Tyra Banks will be the first to admit that she doesn’t owe her modeling career to her natural beauty. The 44-year-old model and businesswoman recently opened up about how she used makeup and plastic surgery to advance her modeling career, and why she’s perfectly fine with not being a “natural beauty.”
In an interview with People, the “America’s Next Top Model” host revealed that she had a nose job and other cosmetic surgeries to make it in the modeling industry. Though she could breathe fine through her nose, Banks underwent a rhinoplasty for vanity purposes and so that her face could feel more comfortable. “I had bones in my nose that were growing and itching,” she said. “I could breathe fine, but I added cosmetic surgery. I admit it! Fake hair, and I did my nose. I feel I have a responsibility to tell the truth.”
Though Banks is no stranger to the no-makeup selfie, she admitted that she wasn’t known as a naturally beautiful, bare-faced model like her peer Gisele Bündchen. “As a model, I needed makeup. I don’t think there’s anything wrong with that,” Banks said. “It leveled my playing field. Gisele, you don’t need it? I do! And we’re both modeling for Victoria’s Secret.”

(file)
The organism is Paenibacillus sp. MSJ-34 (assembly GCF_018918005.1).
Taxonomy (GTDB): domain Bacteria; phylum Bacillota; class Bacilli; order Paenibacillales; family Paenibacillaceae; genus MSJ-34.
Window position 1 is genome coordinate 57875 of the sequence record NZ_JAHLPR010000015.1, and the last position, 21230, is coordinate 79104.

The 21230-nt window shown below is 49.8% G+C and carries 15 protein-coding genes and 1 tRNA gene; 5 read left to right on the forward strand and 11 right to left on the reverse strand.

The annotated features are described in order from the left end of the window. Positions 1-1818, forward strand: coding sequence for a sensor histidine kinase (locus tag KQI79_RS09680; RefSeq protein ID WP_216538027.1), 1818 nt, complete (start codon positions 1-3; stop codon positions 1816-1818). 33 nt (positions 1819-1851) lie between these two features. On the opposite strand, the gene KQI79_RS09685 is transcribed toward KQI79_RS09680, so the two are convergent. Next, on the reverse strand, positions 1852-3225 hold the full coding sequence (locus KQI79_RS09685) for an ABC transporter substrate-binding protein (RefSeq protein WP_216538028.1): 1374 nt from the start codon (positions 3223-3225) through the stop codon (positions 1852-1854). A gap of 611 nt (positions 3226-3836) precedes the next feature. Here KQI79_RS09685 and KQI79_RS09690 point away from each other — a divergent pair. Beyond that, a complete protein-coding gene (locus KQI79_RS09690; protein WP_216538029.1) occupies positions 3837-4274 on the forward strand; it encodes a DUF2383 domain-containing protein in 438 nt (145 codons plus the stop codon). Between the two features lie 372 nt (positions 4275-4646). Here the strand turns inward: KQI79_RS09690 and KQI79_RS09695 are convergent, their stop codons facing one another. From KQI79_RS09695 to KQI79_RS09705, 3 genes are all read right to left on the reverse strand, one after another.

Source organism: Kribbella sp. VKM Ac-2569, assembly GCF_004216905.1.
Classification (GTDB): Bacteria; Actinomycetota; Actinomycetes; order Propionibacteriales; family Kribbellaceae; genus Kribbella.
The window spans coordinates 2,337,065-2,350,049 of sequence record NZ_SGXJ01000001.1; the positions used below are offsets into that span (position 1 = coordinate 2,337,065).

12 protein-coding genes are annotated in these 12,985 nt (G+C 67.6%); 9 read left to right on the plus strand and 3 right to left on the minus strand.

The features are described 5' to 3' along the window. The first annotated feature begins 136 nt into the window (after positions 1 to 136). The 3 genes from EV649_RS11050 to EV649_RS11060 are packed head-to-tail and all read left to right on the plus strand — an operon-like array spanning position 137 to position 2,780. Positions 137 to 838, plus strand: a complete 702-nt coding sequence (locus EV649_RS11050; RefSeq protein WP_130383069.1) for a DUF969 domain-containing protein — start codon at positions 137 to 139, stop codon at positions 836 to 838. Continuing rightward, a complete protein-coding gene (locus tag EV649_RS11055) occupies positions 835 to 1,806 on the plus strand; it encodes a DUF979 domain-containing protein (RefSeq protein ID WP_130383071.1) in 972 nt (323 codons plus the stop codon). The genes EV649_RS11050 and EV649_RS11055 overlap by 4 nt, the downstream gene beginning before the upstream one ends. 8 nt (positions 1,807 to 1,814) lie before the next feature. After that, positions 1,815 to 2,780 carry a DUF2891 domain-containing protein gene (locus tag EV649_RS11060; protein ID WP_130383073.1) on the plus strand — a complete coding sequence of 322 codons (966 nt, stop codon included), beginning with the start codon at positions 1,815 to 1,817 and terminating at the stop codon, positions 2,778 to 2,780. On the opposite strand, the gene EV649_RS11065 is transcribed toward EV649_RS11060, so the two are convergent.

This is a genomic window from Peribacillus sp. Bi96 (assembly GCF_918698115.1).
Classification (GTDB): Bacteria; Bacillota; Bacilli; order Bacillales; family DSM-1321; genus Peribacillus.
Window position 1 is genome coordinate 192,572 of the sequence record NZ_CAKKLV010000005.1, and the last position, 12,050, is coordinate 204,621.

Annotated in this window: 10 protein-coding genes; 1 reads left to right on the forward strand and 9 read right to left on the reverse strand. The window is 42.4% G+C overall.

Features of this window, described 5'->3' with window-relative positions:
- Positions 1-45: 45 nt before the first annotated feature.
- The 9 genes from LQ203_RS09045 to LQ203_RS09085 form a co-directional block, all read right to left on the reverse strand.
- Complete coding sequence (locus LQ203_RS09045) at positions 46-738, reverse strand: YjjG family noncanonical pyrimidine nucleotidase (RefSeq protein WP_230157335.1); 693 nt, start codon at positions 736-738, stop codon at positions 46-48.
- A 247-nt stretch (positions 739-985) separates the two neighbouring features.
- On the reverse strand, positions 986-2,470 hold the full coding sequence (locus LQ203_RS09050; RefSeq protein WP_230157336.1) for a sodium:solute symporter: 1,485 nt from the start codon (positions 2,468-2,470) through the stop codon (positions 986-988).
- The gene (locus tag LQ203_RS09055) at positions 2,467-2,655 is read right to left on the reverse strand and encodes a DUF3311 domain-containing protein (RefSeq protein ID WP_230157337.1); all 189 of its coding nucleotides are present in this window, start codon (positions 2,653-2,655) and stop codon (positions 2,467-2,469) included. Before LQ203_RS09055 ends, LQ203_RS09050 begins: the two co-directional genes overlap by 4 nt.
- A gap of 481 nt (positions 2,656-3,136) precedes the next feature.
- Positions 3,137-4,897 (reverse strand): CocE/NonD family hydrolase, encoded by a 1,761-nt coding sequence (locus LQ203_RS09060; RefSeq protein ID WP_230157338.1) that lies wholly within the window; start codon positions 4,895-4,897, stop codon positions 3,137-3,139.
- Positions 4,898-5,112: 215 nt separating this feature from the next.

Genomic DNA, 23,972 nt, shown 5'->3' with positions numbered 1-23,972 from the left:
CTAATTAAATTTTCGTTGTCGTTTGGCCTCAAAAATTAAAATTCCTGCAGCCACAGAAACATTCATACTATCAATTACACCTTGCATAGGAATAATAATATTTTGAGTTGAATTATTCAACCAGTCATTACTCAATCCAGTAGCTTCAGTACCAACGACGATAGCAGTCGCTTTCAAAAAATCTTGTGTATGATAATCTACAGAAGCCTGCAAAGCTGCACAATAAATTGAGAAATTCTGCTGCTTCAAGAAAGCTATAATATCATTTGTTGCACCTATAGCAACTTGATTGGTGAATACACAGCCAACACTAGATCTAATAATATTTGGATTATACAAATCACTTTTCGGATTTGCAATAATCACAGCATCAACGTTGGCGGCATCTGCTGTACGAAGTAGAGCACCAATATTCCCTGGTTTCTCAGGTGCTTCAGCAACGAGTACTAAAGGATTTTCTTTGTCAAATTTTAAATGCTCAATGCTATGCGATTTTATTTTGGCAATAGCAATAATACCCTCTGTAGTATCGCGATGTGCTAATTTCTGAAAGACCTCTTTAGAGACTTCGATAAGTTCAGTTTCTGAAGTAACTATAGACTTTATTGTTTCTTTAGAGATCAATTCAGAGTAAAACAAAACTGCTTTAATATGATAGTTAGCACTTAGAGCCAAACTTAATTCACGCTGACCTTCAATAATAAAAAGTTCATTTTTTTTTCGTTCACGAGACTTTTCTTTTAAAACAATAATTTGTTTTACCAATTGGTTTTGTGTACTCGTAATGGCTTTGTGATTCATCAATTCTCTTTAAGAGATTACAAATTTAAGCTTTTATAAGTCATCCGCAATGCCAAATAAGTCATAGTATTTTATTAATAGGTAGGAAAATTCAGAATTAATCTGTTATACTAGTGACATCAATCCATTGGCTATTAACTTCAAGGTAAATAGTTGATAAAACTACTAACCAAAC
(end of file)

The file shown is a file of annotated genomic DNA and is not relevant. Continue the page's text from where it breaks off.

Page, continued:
However, Banks isn’t saying that beauty lies in makeup and plastic surgery. Instead, she wants to encourage people who have insecurities to not feel ashamed to fix them, whether temporarily with makeup or permanently with surgery. “If you like your natural self, don’t worry about it,” Banks said. “But if you feel insecure about something … I have a magic bag of beauty tricks to make you who you want to be. Permanent or temporary, I do not judge that.”
She continued, “Fix it or flaunt it—I think women should be able to do both. There is a boundary line, either you’re super natural or you live at the plastic surgeon. It’s okay to hop back and forth over that line. You want a hair weave? Fine. You want permanent eyebrows? Fine. We as women need to stop judging.”
Essentially, Banks wants to end the shaming culture associated with plastic surgery. “Natural beauty is unfair,” Banks said. “I get really uncomfortable when women who are these natural beauties judge anybody who does anything to themselves.”
Banks’s comments are certainly bold and controversial. But she has a point. Though beauty is not defined by makeup or plastic surgery, one should feel free to do what they want with their bodies to look however they want—free of shame. We can always rely on Tyra to keep it real.